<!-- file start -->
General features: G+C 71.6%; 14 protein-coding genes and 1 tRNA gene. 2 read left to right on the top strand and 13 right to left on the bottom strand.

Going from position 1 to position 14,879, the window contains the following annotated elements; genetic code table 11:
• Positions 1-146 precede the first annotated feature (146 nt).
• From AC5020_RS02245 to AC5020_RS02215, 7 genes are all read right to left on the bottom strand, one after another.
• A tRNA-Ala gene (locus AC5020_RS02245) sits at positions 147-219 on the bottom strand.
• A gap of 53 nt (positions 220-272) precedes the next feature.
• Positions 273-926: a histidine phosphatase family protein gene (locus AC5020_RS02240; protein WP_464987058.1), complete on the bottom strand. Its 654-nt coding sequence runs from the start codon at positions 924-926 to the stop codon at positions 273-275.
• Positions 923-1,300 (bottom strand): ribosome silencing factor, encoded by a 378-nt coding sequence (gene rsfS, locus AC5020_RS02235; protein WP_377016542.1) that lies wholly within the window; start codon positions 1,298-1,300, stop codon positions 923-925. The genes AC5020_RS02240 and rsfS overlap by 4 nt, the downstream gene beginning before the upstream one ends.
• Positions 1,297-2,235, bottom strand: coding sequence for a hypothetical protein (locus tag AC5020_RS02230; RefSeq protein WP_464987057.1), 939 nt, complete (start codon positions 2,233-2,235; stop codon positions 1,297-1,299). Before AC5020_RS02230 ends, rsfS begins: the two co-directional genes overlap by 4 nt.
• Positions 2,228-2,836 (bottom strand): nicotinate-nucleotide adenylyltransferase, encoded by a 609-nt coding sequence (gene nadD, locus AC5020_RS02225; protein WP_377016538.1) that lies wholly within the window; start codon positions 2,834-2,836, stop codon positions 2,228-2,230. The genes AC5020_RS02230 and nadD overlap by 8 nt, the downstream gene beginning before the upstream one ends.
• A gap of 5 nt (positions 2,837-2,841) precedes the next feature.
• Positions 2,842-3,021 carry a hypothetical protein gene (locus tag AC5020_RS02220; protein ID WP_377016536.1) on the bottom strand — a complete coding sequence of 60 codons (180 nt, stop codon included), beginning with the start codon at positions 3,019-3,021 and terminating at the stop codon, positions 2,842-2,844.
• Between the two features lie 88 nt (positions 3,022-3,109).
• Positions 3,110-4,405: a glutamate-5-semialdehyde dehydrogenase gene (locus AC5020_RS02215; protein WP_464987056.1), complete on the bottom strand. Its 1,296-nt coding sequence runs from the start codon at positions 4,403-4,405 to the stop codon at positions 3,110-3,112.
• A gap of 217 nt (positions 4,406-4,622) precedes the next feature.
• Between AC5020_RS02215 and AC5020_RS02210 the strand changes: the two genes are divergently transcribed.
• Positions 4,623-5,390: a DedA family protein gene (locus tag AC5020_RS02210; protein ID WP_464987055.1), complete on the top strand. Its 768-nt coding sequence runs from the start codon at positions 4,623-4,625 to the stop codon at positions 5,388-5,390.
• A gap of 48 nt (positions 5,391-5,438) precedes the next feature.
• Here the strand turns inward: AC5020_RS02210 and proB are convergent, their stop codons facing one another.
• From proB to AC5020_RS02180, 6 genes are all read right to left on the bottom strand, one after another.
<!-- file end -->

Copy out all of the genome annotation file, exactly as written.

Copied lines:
General features: G+C 71.6%; 14 protein-coding genes and 1 tRNA gene. 2 read left to right on the top strand and 13 right to left on the bottom strand.

Going from position 1 to position 14,879, the window contains the following annotated elements; genetic code table 11:
• Positions 1-146 precede the first annotated feature (146 nt).
• From AC5020_RS02245 to AC5020_RS02215, 7 genes are all read right to left on the bottom strand, one after another.
• A tRNA-Ala gene (locus AC5020_RS02245) sits at positions 147-219 on the bottom strand.
• A gap of 53 nt (positions 220-272) precedes the next feature.
• Positions 273-926: a histidine phosphatase family protein gene (locus AC5020_RS02240; protein WP_464987058.1), complete on the bottom strand. Its 654-nt coding sequence runs from the start codon at positions 924-926 to the stop codon at positions 273-275.
• Positions 923-1,300 (bottom strand): ribosome silencing factor, encoded by a 378-nt coding sequence (gene rsfS, locus AC5020_RS02235; protein WP_377016542.1) that lies wholly within the window; start codon positions 1,298-1,300, stop codon positions 923-925. The genes AC5020_RS02240 and rsfS overlap by 4 nt, the downstream gene beginning before the upstream one ends.
• Positions 1,297-2,235, bottom strand: coding sequence for a hypothetical protein (locus tag AC5020_RS02230; RefSeq protein WP_464987057.1), 939 nt, complete (start codon positions 2,233-2,235; stop codon positions 1,297-1,299). Before AC5020_RS02230 ends, rsfS begins: the two co-directional genes overlap by 4 nt.
• Positions 2,228-2,836 (bottom strand): nicotinate-nucleotide adenylyltransferase, encoded by a 609-nt coding sequence (gene nadD, locus AC5020_RS02225; protein WP_377016538.1) that lies wholly within the window; start codon positions 2,834-2,836, stop codon positions 2,228-2,230. The genes AC5020_RS02230 and nadD overlap by 8 nt, the downstream gene beginning before the upstream one ends.
• A gap of 5 nt (positions 2,837-2,841) precedes the next feature.
• Positions 2,842-3,021 carry a hypothetical protein gene (locus tag AC5020_RS02220; protein ID WP_377016536.1) on the bottom strand — a complete coding sequence of 60 codons (180 nt, stop codon included), beginning with the start codon at positions 3,019-3,021 and terminating at the stop codon, positions 2,842-2,844.
• Between the two features lie 88 nt (positions 3,022-3,109).
• Positions 3,110-4,405: a glutamate-5-semialdehyde dehydrogenase gene (locus AC5020_RS02215; protein WP_464987056.1), complete on the bottom strand. Its 1,296-nt coding sequence runs from the start codon at positions 4,403-4,405 to the stop codon at positions 3,110-3,112.
• A gap of 217 nt (positions 4,406-4,622) precedes the next feature.
• Between AC5020_RS02215 and AC5020_RS02210 the strand changes: the two genes are divergently transcribed.
• Positions 4,623-5,390: a DedA family protein gene (locus tag AC5020_RS02210; protein ID WP_464987055.1), complete on the top strand. Its 768-nt coding sequence runs from the start codon at positions 4,623-4,625 to the stop codon at positions 5,388-5,390.
• A gap of 48 nt (positions 5,391-5,438) precedes the next feature.
• Here the strand turns inward: AC5020_RS02210 and proB are convergent, their stop codons facing one another.
• From proB to AC5020_RS02180, 6 genes are all read right to left on the bottom strand, one after another.